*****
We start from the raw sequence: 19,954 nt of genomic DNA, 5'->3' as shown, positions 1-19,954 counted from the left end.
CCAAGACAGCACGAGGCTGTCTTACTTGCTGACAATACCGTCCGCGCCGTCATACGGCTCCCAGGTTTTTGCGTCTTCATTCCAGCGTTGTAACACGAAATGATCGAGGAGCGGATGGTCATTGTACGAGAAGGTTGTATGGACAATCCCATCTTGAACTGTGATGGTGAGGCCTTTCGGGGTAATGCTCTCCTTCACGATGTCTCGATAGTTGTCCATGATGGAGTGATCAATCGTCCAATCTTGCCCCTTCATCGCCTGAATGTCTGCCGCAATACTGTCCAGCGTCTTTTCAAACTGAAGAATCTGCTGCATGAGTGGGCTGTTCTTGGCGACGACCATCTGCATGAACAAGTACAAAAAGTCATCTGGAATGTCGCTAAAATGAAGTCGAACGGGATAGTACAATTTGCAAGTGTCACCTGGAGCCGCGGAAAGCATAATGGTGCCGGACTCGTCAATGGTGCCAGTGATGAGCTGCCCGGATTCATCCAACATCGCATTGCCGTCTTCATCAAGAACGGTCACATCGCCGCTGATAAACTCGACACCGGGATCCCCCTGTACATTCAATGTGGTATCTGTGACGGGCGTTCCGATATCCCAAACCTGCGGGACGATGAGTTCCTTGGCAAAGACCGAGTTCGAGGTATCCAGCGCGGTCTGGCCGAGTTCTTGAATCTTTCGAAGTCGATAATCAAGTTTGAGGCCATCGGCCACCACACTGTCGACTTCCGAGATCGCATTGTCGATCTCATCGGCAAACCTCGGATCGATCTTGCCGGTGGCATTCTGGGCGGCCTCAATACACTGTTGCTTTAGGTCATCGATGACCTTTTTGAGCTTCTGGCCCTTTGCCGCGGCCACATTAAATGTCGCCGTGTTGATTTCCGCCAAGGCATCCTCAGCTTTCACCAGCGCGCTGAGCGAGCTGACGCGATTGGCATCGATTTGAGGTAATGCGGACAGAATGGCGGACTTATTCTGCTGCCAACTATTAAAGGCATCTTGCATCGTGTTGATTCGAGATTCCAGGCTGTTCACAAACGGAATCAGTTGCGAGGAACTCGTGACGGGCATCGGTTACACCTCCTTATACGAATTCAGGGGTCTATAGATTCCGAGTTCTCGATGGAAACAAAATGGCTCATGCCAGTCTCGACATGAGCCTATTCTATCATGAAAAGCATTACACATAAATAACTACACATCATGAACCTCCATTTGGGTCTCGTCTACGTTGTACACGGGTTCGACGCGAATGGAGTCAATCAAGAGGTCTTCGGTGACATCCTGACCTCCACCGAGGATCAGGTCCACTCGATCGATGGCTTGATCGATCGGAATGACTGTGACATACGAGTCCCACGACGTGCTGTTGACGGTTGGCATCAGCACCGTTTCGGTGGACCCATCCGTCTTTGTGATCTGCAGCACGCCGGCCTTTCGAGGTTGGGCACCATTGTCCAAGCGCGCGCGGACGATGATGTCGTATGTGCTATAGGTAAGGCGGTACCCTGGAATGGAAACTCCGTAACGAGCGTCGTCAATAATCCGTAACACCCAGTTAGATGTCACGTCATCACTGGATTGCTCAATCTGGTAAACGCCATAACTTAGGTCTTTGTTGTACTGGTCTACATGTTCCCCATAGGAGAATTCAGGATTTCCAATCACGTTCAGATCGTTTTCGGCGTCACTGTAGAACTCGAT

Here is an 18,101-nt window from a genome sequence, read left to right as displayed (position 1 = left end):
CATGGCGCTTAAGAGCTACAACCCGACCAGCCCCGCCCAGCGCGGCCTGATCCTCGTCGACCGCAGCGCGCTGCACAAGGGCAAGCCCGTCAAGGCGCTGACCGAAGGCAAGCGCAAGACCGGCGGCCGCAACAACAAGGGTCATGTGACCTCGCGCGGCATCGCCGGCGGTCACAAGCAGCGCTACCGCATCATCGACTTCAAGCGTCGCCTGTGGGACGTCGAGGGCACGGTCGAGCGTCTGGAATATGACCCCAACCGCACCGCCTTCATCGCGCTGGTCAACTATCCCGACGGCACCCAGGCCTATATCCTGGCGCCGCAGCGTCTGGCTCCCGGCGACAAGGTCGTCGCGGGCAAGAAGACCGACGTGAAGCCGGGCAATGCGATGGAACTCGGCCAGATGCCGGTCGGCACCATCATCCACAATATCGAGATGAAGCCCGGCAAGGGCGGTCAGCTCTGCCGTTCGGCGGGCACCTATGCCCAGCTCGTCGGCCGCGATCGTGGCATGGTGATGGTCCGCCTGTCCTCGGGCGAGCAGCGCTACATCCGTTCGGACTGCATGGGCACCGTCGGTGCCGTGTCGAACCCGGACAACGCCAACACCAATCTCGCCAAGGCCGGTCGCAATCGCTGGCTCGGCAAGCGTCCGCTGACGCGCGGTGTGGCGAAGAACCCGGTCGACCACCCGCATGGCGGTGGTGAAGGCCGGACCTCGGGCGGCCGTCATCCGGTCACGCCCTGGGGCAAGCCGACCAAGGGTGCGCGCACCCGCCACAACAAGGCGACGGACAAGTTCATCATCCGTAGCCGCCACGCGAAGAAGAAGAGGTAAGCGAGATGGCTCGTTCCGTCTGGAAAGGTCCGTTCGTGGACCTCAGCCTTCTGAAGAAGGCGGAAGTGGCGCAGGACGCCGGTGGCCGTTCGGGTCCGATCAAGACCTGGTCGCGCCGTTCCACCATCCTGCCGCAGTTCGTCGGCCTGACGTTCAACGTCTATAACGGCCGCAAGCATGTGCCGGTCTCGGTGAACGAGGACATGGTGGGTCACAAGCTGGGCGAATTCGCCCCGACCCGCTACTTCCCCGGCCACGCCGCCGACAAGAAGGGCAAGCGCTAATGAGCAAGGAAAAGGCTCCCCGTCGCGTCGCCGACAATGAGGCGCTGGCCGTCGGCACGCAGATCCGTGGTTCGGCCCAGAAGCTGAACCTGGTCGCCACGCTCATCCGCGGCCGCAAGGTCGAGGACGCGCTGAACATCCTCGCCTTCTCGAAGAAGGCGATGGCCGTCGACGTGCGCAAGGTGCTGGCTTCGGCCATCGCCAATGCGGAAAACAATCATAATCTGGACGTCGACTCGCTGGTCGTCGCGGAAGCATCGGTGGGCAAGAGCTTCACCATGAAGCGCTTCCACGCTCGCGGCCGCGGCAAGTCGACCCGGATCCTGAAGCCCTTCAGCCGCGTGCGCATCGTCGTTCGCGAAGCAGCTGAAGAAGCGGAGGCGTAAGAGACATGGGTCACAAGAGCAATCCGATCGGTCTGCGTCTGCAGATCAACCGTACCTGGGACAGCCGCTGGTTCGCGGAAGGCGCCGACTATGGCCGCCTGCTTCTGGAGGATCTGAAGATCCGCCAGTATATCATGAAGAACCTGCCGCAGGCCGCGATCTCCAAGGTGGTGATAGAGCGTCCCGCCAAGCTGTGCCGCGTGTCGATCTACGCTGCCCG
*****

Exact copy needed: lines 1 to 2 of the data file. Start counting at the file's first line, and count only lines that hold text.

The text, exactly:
We start from the raw sequence: 19,954 nt of genomic DNA, 5'->3' as shown, positions 1-19,954 counted from the left end.
CCAAGACAGCACGAGGCTGTCTTACTTGCTGACAATACCGTCCGCGCCGTCATACGGCTCCCAGGTTTTTGCGTCTTCATTCCAGCGTTGTAACACGAAATGATCGAGGAGCGGATGGTCATTGTACGAGAAGGTTGTATGGACAATCCCATCTTGAACTGTGATGGTGAGGCCTTTCGGGGTAATGCTCTCCTTCACGATGTCTCGATAGTTGTCCATGATGGAGTGATCAATCGTCCAATCTTGCCCCTTCATCGCCTGAATGTCTGCCGCAATACTGTCCAGCGTCTTTTCAAACTGAAGAATCTGCTGCATGAGTGGGCTGTTCTTGGCGACGACCATCTGCATGAACAAGTACAAAAAGTCATCTGGAATGTCGCTAAAATGAAGTCGAACGGGATAGTACAATTTGCAAGTGTCACCTGGAGCCGCGGAAAGCATAATGGTGCCGGACTCGTCAATGGTGCCAGTGATGAGCTGCCCGGATTCATCCAACATCGCATTGCCGTCTTCATCAAGAACGGTCACATCGCCGCTGATAAACTCGACACCGGGATCCCCCTGTACATTCAATGTGGTATCTGTGACGGGCGTTCCGATATCCCAAACCTGCGGGACGATGAGTTCCTTGGCAAAGACCGAGTTCGAGGTATCCAGCGCGGTCTGGCCGAGTTCTTGAATCTTTCGAAGTCGATAATCAAGTTTGAGGCCATCGGCCACCACACTGTCGACTTCCGAGATCGCATTGTCGATCTCATCGGCAAACCTCGGATCGATCTTGCCGGTGGCATTCTGGGCGGCCTCAATACACTGTTGCTTTAGGTCATCGATGACCTTTTTGAGCTTCTGGCCCTTTGCCGCGGCCACATTAAATGTCGCCGTGTTGATTTCCGCCAAGGCATCCTCAGCTTTCACCAGCGCGCTGAGCGAGCTGACGCGATTGGCATCGATTTGAGGTAATGCGGACAGAATGGCGGACTTATTCTGCTGCCAACTATTAAAGGCATCTTGCATCGTGTTGATTCGAGATTCCAGGCTGTTCACAAACGGAATCAGTTGCGAGGAACTCGTGACGGGCATCGGTTACACCTCCTTATACGAATTCAGGGGTCTATAGATTCCGAGTTCTCGATGGAAACAAAATGGCTCATGCCAGTCTCGACATGAGCCTATTCTATCATGAAAAGCATTACACATAAATAACTACACATCATGAACCTCCATTTGGGTCTCGTCTACGTTGTACACGGGTTCGACGCGAATGGAGTCAATCAAGAGGTCTTCGGTGACATCCTGACCTCCACCGAGGATCAGGTCCACTCGATCGATGGCTTGATCGATCGGAATGACTGTGACATACGAGTCCCACGACGTGCTGTTGACGGTTGGCATCAGCACCGTTTCGGTGGACCCATCCGTCTTTGTGATCTGCAGCACGCCGGCCTTTCGAGGTTGGGCACCATTGTCCAAGCGCGCGCGGACGATGATGTCGTATGTGCTATAGGTAAGGCGGTACCCTGGAATGGAAACTCCGTAACGAGCGTCGTCAATAATCCGTAACACCCAGTTAGATGTCACGTCATCACTGGATTGCTCAATCTGGTAAACGCCATAACTTAGGTCTTTGTTGTACTGGTCTACATGTTCCCCATAGGAGAATTCAGGATTTCCAATCACGTTCAGATCGTTTTCGGCGTCACTGTAGAACTCGAT